Hans Åberg via Unicode
unicode at unicode.org
Sun Nov 11 17:55:10 CST 2018
> On 12 Nov 2018, at 00:00, Asmus Freytag (c) <asmusf at ix.netcom.com> wrote:
> On 11/11/2018 1:37 PM, Hans Åberg wrote:
>>> On 11 Nov 2018, at 22:16, Asmus Freytag via Unicode <unicode at unicode.org>
>>> On 11/11/2018 12:32 PM, Hans Åberg via Unicode wrote:
>> One should not rely too much these autotranslation tools, but it may be quicker using some OCR program and then correct by hand, than entering it all by hand. The setup did not admit transliterating Hebrew script directly into German. It seems that the translator program recognizes it as Yiddish, though it might be as a result of an assumption it makes.
> Well, the OCR does a much better job than the "translation".
Not so surprising, but it did not have a literal OCR. An OCR can improve transliteration by guessing the language to fill in partial recognition, so there is a fallacy already there.
>> The German translation it gives:
>> Unsere Sünde kommt von der Seite der Verletzten, nachdem sie darauf gewartet hat, erwartet zu werden, und nachdem sie die Vorstellungen dieser rabbinischen Andachten kennengelernt haben, haben sie begonnen, mit der Motivation zu schließen:
> This is simply utter nonsense and does not even begin to correlate with the transliteration.
>> And in English:
>> Our sin is coming out of the side of the injured side, after waiting to be expected, and having the concepts of these rabbinical devotiones, they have begun to agree with the motivation:
> In fact, the English translation makes somewhat more sense. For example, "Gegenpartei" in many legal contexts (which this sample isn't, by the way) can in fact be translated as "injured party", which in turn might correlate with an "injured side" as rendered. However "Seite der Verletzten" makes no sense in this context, unless there's a Hebrew word that accidentally matches and got picked up.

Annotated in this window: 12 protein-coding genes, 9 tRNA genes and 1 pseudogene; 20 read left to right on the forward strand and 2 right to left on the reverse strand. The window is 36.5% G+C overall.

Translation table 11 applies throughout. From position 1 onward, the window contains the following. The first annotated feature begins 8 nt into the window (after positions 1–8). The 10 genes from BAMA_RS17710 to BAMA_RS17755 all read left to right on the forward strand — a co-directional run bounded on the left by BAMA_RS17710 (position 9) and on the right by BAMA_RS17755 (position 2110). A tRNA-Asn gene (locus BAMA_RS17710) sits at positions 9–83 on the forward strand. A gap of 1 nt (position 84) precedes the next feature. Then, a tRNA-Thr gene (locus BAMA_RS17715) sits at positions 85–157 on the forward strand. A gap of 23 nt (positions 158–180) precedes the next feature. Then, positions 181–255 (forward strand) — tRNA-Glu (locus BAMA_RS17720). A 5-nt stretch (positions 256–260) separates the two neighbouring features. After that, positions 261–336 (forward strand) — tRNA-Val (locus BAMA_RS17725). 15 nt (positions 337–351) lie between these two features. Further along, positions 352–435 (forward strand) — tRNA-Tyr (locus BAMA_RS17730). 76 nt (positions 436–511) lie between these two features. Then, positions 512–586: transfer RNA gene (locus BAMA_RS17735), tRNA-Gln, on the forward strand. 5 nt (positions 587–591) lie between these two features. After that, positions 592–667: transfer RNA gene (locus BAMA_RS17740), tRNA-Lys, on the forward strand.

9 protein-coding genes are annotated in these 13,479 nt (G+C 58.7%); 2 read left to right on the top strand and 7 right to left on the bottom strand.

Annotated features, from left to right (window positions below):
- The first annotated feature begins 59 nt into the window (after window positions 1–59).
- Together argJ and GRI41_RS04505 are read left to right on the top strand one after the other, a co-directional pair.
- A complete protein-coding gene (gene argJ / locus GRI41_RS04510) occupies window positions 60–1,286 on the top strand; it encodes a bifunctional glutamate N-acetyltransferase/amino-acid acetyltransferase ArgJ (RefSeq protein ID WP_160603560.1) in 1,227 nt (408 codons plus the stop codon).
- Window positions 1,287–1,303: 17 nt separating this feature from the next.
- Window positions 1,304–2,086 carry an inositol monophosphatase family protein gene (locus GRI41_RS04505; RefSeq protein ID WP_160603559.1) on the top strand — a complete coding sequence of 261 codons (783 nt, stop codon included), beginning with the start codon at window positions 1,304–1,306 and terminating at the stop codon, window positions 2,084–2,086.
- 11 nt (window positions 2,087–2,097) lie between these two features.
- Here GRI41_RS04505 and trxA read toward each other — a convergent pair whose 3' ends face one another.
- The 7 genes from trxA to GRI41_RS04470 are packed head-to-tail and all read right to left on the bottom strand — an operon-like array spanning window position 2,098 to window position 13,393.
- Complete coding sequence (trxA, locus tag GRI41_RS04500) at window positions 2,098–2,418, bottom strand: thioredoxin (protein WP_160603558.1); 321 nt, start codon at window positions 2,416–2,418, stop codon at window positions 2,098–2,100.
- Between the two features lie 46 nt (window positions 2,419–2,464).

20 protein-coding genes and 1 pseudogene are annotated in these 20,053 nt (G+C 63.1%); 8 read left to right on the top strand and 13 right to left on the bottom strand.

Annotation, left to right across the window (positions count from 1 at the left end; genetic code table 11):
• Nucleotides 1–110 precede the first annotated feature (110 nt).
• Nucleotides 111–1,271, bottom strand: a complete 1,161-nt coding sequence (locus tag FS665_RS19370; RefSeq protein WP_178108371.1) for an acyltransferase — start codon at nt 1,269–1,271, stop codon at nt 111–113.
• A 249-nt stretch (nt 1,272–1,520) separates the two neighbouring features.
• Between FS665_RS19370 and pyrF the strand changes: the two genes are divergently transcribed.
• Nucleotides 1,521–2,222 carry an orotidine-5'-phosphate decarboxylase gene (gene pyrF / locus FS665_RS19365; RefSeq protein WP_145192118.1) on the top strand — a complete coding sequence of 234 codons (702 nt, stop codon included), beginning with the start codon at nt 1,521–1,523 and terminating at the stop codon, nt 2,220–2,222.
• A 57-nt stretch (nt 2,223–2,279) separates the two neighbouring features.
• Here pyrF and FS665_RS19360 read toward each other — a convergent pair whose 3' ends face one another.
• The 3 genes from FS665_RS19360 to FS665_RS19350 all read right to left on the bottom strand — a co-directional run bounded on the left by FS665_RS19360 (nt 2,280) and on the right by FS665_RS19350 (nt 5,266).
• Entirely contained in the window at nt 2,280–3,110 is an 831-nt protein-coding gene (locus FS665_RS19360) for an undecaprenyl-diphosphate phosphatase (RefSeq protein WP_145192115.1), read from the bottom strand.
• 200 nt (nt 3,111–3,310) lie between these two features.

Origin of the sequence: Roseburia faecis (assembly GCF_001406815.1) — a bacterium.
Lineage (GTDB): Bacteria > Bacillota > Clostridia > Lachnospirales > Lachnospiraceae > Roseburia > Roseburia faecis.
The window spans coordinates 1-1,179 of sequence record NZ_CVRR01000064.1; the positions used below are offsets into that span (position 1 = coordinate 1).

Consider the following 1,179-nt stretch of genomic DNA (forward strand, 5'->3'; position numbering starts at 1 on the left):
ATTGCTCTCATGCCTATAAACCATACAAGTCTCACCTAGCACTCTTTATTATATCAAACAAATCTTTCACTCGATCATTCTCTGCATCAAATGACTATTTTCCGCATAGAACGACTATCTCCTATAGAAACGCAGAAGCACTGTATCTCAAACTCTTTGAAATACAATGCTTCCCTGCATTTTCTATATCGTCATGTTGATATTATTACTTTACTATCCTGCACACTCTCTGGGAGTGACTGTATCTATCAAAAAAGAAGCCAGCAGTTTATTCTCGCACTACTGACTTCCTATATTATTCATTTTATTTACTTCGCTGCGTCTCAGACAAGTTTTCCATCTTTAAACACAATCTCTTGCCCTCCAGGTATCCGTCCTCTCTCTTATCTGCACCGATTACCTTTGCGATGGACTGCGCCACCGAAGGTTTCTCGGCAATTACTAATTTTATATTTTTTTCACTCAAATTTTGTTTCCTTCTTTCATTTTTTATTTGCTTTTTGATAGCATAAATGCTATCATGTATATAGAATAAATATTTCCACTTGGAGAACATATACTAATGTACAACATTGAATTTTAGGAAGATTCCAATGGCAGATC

> (I'm suspicious that some of the auto translation does in fact work like many real translations which often are not direct, but involve an intermediate language - simply because it's not possible to find sufficient translators between random pairs of languages.).
Google translation uses AI by comparing texts in both languages, the Rosetta stone method. Therefore, there is a poor result for languages where there are less available texts to compare with. Sometimes it can be better than dictionaries if it concerns more modern terms. But in other cases, it may just be gibberish.
>> From the original Hebrew script, in case someone wants to try out more possibilities:
>> וויר זינד אונס דעססען בעוואוסט דאסס פֿאָן זייטע דער גע־ געפארטהיי וועדער רייע , נאך איינזיכט צו ערווארטען איזט אונד דאסט זיא דיא קאַנסעקווענצען דיעזער ראבבינישען גוטאכטען פֿאָן זיך אבשיטטעלען ווערדען מיט דער מאָטיווירונג , דאסס :
> I don't know what that will tell you. You have a rendering that produces coherent text which closely matches a phonetic transliteration. What else do you hope to learn?
It is up to whoever likes to try (FYI).
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